VICKSBURG, MISS. — I got my first real taste of Mississippi birding this weekend at the Mississippi River Nature Weekend, hosted by the Mississippi Museum of Natural Science, Tara Wildlife, and Audubon Mississippi. Wood Storks and other wandering waders were the stars of the avian show.
Sloughs, oxbow lakes, and borrow pits along the Mississippi River provide feeding and roosting areas for ibises, herons, egrets, storks, Anhingas, Least Terns, Black Terns, and many other species.
A Wood Stork, Mycteria americana. Wood Storks don’t breed in Mississippi, but they disperse here in late summer after the breeding season is done. This species ranges widely through the Neotropics, but the population that breeds in Florida and up the east coast to North Carolina is listed as endangered due to habitat loss and ecological disruptions.
Wood Storks feed in groups, dragging open bills through shallow water. When they contact fish or other aquatic prey, a reflex action snaps their bills shut in an incredible 25 milliseconds! (More info)
This group of about 70 Wood Storks was soaring high on the late-afternoon thermals.
This bird’s yellowish bill indicates that it is still young. The bill will darken as it ages.
Note the little Loggerhead Shrike hanging out with the big kids.
Throughout the weekend, guided tours and walks helped people get up close and personal with the habitats and creatures of the region. Here, as Acadian Flycatchers call overhead, a group stops to examine large spiders in the bottomland hardwood forest.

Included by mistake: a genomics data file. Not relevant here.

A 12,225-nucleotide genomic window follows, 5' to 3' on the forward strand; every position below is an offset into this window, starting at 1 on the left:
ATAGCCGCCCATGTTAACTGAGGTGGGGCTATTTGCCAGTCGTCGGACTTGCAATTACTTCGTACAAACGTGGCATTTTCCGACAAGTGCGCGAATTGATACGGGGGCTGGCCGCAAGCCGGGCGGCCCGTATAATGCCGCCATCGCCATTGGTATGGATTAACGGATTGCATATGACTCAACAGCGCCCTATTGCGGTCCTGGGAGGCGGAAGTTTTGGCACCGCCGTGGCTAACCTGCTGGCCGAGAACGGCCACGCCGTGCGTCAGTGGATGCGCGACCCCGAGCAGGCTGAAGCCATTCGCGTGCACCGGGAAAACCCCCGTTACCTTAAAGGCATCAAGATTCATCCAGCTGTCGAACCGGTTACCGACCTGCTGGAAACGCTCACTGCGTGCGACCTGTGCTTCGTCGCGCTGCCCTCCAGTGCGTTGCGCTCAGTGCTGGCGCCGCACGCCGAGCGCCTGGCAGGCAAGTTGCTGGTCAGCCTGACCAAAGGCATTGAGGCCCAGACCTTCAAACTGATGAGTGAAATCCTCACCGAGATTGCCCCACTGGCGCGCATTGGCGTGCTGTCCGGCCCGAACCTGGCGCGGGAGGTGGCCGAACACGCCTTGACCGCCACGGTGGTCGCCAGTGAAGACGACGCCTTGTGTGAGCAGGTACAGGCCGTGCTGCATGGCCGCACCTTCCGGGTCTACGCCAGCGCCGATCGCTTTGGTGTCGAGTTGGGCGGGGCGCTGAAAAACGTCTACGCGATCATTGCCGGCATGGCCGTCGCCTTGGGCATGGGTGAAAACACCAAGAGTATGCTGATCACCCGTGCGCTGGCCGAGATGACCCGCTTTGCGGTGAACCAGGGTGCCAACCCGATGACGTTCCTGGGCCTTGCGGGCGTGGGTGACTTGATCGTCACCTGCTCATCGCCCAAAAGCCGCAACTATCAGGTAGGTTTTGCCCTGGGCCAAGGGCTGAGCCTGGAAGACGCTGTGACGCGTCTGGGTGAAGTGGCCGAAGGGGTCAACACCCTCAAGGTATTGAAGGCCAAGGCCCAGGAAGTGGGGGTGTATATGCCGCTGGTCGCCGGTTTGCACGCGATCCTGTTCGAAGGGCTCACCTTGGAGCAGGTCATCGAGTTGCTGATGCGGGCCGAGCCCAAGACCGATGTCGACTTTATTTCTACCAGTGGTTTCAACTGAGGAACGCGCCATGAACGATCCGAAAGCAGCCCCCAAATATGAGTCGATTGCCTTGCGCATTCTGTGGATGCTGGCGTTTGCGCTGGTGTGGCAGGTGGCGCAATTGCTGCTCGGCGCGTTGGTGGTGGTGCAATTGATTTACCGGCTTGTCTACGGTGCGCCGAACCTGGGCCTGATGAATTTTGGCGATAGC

And here she is, a spectacular Golden Silk Orbweaver, Nephila clavipes. Note the golden color of the individual web strands. This is a large and impressive spider that we found in fairly dense concentrations in parts of the forest. It’s related to this orbweaver that I saw in Australia last year.
Mayflies caught our attention by perching all over the buildings and our bodies. I think this exquisite animal belongs to the genus Hexagenia — any thoughts?
Fiesty Ruby-throated Hummingbirds patrolled the feeders and gardens. They are starting to assemble and store up fat in preparation for their incredible journey across the Gulf of Mexico. Speaking of hummingbirds, I’ll be attending the Hummingbird Migration Celebration at Strawberry Plains Audubon Center in northern Mississippi Sept. 11-13. If you’re in the area, stop by!
- Sandpipers, plovers, and storks — oh my!
- Touring the Mississippi River delta
- Painted Redstart in Ocean Springs, Mississippi!
- Big river birds make for great CBC
- The nature of seeing